Company wants to make its Flash technology available everywhere -- and that means penetrating mobile devices.
Flash is finally coming to your smartphone—and so is Adobe (ADBE). With today's launch of the newest version its software, Adobe Flash Player 10.1, the San Jose-based company is making an aggressive push to get its product onto any gadget that allows for web browsing--Blackberry devices, netbooks, increasingly even TVs.
Crucially, Adobe has signed on a MOREJessi Hempel, writer - Oct 5, 2009 12:01 AM ET
The prohibitively expensive solid-state version of Apple's MacBook Air is suddenly 16% less so.
While Apple watchers were focused on the upcoming launch of the iPhone 3G, the company quietly lopped $500 off the 64-GB SSD MacBook Air, reducing it overnight from $3,098 to $2,598.
The price cut, just six months after the product was introduced, is at least partly the result of Apple's transition from expensive single-level cell flash to multi-level MOREPhilip Elmer-DeWitt - Jul 3, 2008 5:12 PM ET
Last Thursday, a week and a half before the expected unveiling of iPhone version 2.0, Apple (AAPL) published a 371-page patent that describes virtually every aspect of version 1.0 -- and adds a few wrinkles we haven't seen before. You can download it here.
Alden Malley at AppleInsider has done a pretty good job of teasing out the details in the patent that aren't offered in the current iPhone, items that MOREPhilip Elmer-DeWitt - Jun 3, 2008 8:06 AM ET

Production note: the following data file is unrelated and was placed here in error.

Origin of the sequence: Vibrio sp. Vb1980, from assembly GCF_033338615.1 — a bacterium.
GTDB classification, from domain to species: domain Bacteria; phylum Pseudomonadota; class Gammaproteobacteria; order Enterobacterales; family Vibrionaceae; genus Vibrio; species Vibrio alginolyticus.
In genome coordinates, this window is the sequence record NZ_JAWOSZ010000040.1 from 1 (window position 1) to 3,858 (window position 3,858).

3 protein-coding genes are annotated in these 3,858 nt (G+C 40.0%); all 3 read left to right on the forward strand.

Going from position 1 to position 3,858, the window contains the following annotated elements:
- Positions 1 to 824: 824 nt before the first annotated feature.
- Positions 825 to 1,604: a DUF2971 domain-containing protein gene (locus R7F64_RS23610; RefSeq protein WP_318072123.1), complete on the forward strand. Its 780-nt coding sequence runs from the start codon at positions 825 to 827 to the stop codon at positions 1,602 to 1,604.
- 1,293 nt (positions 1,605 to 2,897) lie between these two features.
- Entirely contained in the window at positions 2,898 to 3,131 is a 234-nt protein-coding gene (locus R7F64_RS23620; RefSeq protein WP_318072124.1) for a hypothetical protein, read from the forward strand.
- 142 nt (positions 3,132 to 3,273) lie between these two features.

What is Steve Jobs waiting for?
It's already April, and Apple has yet to start making large-scale purchase orders for NAND flash memory for 2008, according to a report issued Monday by iSuppli Corp. By this time last year, Apple had already ordered huge quantities of the stuff.
Apple (AAPL) looms large in the NAND flash market. According to iSuppli, it is the world's third-largest OEM buyer of NAND flash, which it MOREPhilip Elmer-DeWitt - Apr 7, 2008 3:07 PM ET
Michael Mace at Rubicon Consulting, a small research firm based in Los Gatos, Calif., has done anybody interested in the iPhone two favors: 1) He published a first-rate piece of research on the impact of the device on its owners and Apple's (AAPL) competitors, and 2) He has made his results easily -- and freely -- available on the Web.
The key findings -- based on interviews with 460 randomly selected MOREPhilip Elmer-DeWitt - Apr 2, 2008 8:41 AM ET
Adobe has tipped its hand, and it now seems clear that it needs Apple's iPhone more than Apple (AAPL) needs Adobe's Flash. But it's not at all clear that Adobe (ADBE) will get the foothold on the device it seems to want so badly.
Two weeks ago Adobe turned the other cheek when Steve Jobs' publicly slighted Flash and Flash Lite, describing the first as "too slow to be useful" on MOREPhilip Elmer-DeWitt - Mar 19, 2008 5:26 PM ET
What does Microsoft see in Adobe Flash that Apple doesn't?
Two weeks after Steve Jobs signaled that Apple (AAPL) would not be building Flash support into the iPhone, Microsoft (MSFT) on Monday took the opposite stance -- signing a licensing agreement with Adobe (ADBE) for both Flash Lite and Reader LE in its competing Windows Mobile platform. (link)
This despite the fact that Microsoft is working on a product -- Silverlight for MOREPhilip Elmer-DeWitt - Mar 17, 2008 9:06 AM ET
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